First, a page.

Anyone registering a trademark is obliged to use such a trademark before a 5-year grace period expires – otherwise, it will “lapse”. This means: The proprietor can no longer assert his trademark rights against third parties, and anyone may apply for a cancellation of the trademark due to non-use. These effects may also occur in part, i.e. with regard to goods or services for which the trademark is not being used.
While most trademark proprietors are aware of the obligation of use as such, it is sometimes forgotten that the trademark also has to be used as it has been registered, and not otherwise. This is the rule. However, it is not intended that it is necessary to register a new trademark for each “lifting”. Therefore, the law states that the registered trademark will not lapse if it is used in a way so that the “distinctive character of the trademark is not altered”.
Facts of the Case
Unfortunately, it is far from clear what constitutes the “distinctive character” of a trademark, and, consequently, also when such “distinctive character” changes, except for very clear cases. The Federal Court of Justice had to give a ruling in a case where someone had the trademark “Dorzo” entered. The trademarks that were used were “Dorzo-Vision®“, “DorzoComp-Vision®“ and “DorzoComp-Vision® sine“. After “Vision”, the letter “R” in a circle (®) followed in each case. It stands for “registered”, it does not exist in German Trademark Law, but it may be used if you actually have such a registered trademark; otherwise, it is misleading, since the public will assume a protection which follows from the registration, but which actually does not exist.
A third party wanted to have the trademark deleted; it would not have been used. The combinations with “Vision” etc. would not constitute a use of the registered trademark, since the “distinctive character” would have been altered in comparison with the registered trademark.
The Trademark Office rejected the application for cancellation, the Federal Patent Court granted the application, the Federal Court of Justice upheld this. A trademark “Dorzo-Vision” would have not been registered, and the same would apply to the two other ones. The fact that “Vision” would have a meaning, and clearly a meaning different from that of “Dorzo”, so that the public would still perceive the term “Dorzo” as such, would not change anything; also for the term “Comp”, one could think of a descriptive addition, e.g. for “composite”. According to the Federal Court of Justice, “Vision” would be understood by the public as an additional, distinctive component – i.e. not only a descriptive one or a component referencing to the company – of a single overall mark, possibly consisting of several elements. In this context, it would be significant that the “®” was in fact not added after “Dorzo”, but after “Vision”. By doing so, the impression was given that the combination would be the trademark, not merely “Dorzo”.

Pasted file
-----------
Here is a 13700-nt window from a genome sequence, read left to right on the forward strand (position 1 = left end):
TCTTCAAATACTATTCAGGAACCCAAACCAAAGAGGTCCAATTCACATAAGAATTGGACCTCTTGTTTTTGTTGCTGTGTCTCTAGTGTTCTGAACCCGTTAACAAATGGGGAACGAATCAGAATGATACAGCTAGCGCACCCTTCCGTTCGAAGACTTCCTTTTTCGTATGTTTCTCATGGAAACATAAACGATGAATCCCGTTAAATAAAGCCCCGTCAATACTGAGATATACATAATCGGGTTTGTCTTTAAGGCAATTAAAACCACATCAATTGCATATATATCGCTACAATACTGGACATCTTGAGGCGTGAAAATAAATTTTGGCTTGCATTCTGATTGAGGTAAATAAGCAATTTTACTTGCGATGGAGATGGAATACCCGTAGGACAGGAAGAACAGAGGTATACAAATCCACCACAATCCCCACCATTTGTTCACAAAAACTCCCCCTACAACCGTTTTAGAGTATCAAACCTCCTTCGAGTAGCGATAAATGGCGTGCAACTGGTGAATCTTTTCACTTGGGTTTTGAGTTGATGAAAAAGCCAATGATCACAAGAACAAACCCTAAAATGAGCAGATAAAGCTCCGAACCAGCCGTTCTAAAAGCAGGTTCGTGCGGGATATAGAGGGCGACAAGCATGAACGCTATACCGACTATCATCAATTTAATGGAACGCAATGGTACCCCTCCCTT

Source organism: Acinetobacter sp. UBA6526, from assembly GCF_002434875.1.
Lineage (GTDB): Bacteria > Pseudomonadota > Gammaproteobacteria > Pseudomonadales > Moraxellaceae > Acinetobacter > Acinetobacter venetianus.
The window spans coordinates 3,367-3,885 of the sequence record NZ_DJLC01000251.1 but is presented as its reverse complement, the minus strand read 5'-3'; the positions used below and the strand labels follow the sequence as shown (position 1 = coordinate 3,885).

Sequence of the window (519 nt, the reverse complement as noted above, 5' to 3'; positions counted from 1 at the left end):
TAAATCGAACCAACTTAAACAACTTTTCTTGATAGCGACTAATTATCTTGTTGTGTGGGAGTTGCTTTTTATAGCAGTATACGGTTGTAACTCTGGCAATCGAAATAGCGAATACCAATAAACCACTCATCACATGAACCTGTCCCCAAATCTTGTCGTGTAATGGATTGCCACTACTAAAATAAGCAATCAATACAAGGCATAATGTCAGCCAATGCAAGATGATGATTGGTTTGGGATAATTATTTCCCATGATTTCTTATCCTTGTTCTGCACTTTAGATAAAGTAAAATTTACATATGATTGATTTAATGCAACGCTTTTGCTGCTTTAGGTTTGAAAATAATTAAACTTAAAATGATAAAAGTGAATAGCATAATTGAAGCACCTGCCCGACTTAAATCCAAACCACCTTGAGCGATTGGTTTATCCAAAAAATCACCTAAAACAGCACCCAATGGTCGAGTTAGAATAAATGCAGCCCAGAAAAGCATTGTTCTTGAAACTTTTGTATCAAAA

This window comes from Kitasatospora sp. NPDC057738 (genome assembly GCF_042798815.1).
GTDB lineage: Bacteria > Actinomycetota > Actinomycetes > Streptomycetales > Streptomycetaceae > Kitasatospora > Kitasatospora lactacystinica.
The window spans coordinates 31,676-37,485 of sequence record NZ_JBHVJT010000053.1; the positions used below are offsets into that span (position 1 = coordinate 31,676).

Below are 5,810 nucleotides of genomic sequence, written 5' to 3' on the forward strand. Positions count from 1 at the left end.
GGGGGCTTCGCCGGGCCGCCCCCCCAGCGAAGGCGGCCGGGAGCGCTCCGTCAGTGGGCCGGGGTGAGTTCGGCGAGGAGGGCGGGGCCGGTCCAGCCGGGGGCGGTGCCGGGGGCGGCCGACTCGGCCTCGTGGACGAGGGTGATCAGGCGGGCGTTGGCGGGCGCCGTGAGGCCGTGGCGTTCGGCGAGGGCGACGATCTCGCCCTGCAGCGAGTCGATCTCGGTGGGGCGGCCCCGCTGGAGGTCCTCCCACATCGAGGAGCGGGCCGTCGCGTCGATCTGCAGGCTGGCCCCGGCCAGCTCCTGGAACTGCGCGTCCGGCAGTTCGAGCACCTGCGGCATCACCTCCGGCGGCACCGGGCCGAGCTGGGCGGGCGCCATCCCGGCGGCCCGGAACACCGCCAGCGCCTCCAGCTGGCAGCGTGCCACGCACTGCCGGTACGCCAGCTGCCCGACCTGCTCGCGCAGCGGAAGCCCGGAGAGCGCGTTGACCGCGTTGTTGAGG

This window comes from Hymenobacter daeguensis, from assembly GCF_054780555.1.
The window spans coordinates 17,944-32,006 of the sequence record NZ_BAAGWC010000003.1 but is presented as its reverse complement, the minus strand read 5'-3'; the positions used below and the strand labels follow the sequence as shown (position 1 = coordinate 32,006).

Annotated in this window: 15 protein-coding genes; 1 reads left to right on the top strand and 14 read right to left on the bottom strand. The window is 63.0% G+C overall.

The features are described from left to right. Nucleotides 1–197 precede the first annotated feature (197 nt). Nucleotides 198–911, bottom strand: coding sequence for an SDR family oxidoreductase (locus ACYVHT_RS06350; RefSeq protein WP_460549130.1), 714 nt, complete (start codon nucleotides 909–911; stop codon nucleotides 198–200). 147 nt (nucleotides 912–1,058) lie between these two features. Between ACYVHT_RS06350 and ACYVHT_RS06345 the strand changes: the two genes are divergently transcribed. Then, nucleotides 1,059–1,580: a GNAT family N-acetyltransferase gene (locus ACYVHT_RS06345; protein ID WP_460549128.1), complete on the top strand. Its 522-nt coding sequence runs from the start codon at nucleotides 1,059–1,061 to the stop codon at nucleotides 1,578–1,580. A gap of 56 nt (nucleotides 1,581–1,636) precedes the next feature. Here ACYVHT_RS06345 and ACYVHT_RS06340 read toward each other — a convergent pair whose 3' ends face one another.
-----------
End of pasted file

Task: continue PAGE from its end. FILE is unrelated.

Now this deserves a comment. There are many trademarks that are registered despite the fact that they also have a descriptive component – in addition to the other component or components that account for the “distinctive character” of the trademark and ensure that the trademark was entered at all. If these trademarks are supposed to be provided and used with an “®”, they not just may, but have to be marked “as a whole” with this “®”; it would be misleading to pick one part – regardless of whether this is the actual part that constitutes the “distinctive character” – and to mark just this part with the “®”. The public might then assume, see above, that only a part would have been entered and would be trademark-protected, which is not the case. The Federal Court of Justice has rejected the registration of the trademark shown below in the last instance, since the “®” would give the impression that the word “grill meister” would be protected, whereas in fact, only the combination of the word and the image in the concrete graphical design is trademark-protected. Therefore, if, for example, “DorzoVision” or “Dorzo Comp” had been entered as a trademark, the proprietor would not have been entitled to use a trademark “Dorzo®-Vision”. One case deals with whether a positioning of the “®” creates the impression that there would be a specific trademark (also registered as such), the other case deals with whether the impression is given that there would be protection by registration for a specific sign.
In both cases, it applies: the “®” has to designate the “registered” trademark. It must not designate the part that accounts for its distinctive character. And the trademark should be used as it has been entered. In case of doubt, it should be re-registered. Re-registration regularly is less expensive than not having any trademark protection at all because the trademark that is being used has not been registered, i.e. is not protected, and the trademark that has been registered is not being used, i.e. is not protected either. You can just let the previous (old) registration expire.
(Federal Court of Justice, judgment of 11 May 2017 – I ZB 6/16 „Dorzo“)
Dr Kristofer Bott, Lawyer, Accredited Specialist in Intellectual Property Rights